*  *  *  *

The fact of the matter is that there was enough money to publish the CALL. And unfortunately that was money thrown away. An awful sensation comes over me when I think of what a wonderful opportunity was completely missed by the national campaign paper of the party. The CALL was alone in the field. It could have harnessed the tremendous enthusiasm of the Yipsels and the revolutionary comrades of the party. Had it dealt with the world-shaking events of the day in a competent manner, from a Marxist point of view; had it given the lead to the comrades on all the perplexing questions confronting them; had it answered the attacks of our enemies vigorously and effectively it would now be sitting on top of the world. Its supremacy as the organ of revolutionary socialism would be unquestioned.

Instead – but what is the use ? Who does not know the pictures, relevant and irrelevant; the dreary, didactic editorials (it must be admitted that they were all against capitalism)? Pictures, sermons on socialism – that is petty bourgeois Utopian socialism.

*  *  *  *

The Wisconsin Socialist party was swimming in familiar waters during the campaign. Running on the Progressive ticket and burdened only with the “production for use” platform of the Farmer-Labor Progressive Federation about ten members of the party were elected to office and undoubtedly as far as some of them are concerned socialism has been achieved. I have been unable to find out whether there is such a thing as a Socialist .arty in Wisconsin. The party members went into the Farmer-Labor Progressive Federation as individuals and since the platform of the Federation contains the famous “production for use” clause the Wisconsin Socialists are more than satisfied and it is quite certain that they do not see any distinction between the Wisconsin Socialist party and the Federation. And in truth there is none.

Unfortunately the “left” wing of the Wisconsin party was composed of liberal Stalinists with Mrs. Berger as its god-mother and nothing could be expected of such a “left” wing. There must be many a real Socialist in Wisconsin and one of the tasks of the left wing will be to find them; and organize them to struggle for the principles of revolutionary socialism.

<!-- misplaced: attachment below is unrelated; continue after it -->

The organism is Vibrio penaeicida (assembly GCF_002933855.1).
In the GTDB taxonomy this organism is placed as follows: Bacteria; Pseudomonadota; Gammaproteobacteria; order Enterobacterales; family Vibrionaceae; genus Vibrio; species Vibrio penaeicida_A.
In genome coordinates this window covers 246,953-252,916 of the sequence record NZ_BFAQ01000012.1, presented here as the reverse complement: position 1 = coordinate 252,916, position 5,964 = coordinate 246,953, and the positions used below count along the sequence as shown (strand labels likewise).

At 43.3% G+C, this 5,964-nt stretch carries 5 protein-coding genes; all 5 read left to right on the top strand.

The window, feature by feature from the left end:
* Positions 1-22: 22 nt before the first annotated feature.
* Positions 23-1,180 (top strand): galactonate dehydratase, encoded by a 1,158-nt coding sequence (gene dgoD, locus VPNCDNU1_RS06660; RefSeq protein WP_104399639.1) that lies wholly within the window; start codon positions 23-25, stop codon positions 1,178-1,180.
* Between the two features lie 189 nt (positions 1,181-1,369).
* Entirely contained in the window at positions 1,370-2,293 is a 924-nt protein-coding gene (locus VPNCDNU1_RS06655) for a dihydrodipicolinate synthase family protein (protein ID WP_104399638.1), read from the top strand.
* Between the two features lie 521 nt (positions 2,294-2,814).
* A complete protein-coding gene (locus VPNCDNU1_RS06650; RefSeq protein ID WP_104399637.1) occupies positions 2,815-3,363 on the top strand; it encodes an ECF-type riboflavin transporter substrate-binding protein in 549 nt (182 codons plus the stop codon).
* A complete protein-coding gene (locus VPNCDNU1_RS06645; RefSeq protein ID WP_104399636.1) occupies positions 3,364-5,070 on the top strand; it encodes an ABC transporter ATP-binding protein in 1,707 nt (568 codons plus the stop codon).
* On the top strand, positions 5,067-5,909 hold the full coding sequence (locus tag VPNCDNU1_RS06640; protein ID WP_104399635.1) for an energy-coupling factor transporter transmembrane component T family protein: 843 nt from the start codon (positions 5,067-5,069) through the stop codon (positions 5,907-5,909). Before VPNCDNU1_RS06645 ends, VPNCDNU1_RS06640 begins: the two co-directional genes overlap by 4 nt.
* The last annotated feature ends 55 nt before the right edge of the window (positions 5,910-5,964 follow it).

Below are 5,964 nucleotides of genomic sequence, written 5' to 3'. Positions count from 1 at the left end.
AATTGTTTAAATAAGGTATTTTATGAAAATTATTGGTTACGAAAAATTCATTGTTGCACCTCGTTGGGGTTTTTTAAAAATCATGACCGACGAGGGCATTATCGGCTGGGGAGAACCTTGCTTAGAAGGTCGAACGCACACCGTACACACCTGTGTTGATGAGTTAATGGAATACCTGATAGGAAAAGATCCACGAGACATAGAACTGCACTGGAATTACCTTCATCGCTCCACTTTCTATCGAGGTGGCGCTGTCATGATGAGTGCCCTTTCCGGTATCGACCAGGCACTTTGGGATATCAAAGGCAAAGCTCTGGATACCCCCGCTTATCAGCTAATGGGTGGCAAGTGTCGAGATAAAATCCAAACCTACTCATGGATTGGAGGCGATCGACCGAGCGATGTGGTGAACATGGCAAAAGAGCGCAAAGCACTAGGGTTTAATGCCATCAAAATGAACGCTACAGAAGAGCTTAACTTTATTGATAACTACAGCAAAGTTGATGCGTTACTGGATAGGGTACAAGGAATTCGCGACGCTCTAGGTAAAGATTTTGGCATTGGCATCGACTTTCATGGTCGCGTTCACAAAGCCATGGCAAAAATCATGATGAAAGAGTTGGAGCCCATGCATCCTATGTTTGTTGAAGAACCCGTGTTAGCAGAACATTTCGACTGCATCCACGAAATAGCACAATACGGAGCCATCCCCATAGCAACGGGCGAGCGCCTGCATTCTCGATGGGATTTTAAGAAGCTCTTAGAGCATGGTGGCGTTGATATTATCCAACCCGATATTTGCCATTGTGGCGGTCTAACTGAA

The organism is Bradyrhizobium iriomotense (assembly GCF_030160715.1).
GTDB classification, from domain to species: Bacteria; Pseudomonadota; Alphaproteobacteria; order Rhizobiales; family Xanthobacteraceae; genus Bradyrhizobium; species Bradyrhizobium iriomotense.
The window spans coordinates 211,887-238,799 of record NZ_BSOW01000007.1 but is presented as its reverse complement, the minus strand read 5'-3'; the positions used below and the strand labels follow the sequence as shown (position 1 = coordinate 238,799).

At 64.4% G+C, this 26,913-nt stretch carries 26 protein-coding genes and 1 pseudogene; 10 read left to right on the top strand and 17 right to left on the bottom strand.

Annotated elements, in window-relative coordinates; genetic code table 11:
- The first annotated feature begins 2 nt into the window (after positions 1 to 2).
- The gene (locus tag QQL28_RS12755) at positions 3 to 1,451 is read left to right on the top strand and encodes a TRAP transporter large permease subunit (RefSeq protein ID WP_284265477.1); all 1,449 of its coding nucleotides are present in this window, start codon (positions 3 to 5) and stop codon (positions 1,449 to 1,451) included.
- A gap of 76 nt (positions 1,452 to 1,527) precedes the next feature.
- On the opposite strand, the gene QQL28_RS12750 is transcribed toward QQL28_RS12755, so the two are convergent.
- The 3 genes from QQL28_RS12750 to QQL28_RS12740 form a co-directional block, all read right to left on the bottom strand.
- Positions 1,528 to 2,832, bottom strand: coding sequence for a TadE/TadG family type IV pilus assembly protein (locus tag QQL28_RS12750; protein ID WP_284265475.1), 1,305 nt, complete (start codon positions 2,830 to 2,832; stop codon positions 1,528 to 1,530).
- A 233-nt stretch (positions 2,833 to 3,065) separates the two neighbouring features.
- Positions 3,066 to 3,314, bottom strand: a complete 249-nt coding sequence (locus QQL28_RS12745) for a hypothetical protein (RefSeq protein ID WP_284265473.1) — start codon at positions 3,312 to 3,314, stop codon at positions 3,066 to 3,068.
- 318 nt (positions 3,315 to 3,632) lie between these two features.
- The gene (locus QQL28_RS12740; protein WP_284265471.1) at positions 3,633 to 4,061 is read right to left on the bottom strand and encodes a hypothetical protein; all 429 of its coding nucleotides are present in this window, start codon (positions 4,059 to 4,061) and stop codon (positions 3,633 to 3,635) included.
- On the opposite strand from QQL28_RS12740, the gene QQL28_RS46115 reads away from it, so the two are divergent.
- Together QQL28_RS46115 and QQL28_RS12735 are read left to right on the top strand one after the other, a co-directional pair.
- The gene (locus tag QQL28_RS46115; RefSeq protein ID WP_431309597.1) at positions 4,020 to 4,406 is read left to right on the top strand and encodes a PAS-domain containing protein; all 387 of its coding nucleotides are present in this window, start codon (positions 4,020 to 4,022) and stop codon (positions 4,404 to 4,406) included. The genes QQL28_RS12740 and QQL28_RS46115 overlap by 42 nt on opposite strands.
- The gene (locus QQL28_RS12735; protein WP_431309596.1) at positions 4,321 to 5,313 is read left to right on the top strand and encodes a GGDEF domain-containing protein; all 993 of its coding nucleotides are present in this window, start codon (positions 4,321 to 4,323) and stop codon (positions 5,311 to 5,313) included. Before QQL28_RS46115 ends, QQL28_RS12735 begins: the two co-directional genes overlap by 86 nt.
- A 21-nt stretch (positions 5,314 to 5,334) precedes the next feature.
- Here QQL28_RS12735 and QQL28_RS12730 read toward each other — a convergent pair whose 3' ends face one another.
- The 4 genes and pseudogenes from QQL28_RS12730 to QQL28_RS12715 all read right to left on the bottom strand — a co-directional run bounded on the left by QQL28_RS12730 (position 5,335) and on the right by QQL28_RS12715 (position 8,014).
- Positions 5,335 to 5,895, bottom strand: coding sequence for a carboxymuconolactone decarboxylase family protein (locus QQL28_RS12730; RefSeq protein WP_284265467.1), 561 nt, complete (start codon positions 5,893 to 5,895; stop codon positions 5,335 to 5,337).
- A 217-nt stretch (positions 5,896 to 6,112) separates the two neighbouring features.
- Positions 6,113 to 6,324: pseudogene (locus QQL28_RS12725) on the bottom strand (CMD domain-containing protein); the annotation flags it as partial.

*  *  *  *


IN THIS country our party states that not bourgeois democracy but socialism should be the objective of the workers’ struggles. Quite correct. It follows that in Spain where the struggle has reached an infinitely higher level than in this country, where the workers are no longer participating in an election campaign with ballots but are deciding questions on the field of civil war, the idea that the workers must struggle for socialism is a thousand times more applicable than here. The Stalinists persist in fighting for bourgeois democracy even in Spain but I presume that the leadership of our party would not accept the Stalinist contention, at least in theory.

Let us see how some of our party comrades who consider themselves left wingers fail to draw necessary conclusions from the theory that our objective must be socialism and not bourgeois democracy. Even before the National Executive Committee resolved to support the North American Committee for the Defense of Spanish Democracy, the question of supporting a meeting held under the auspices of that committee in Chicago came up before the Chicago Executive Committee of the party. Since it is necessary to clear up a great deal of confusion on this point in the minds of loyal left wing Socialists it is necessary to treat this question in some detail.

The Chicago Executive Committee made a peculiar decision on the question. It would not participate officially in the meeting because the committee under whose auspices the meeting was held accepted a political line contrary to the one accepted by revolutionary Socialists. At the same time it permitted individual party members to participate in the Committee and instructed all party members to distribute leaflets for the meeting. So that the party in Chicago was both in and out of the Committee and the meeting.

The confusion arose from the failure to make the simple distinction between a united front on a programmatic basis which we cannot accept unless the program is our program, and a united front for a specific objective.

In the struggle against the Spanish fascists revolutionary Marxists will fight side by side with every other group bourgeois or proletarian; they will offer aid to every group struggling against the fascists. If for reasons of his own a Basque Catholic priest is willing to take a rifle and shoot a Fascist Catholic priest there is no reason in the world why a revolutionary Socialist should refuse to buy the rifle. We aid and fight together with every person involved in the struggle against fascism.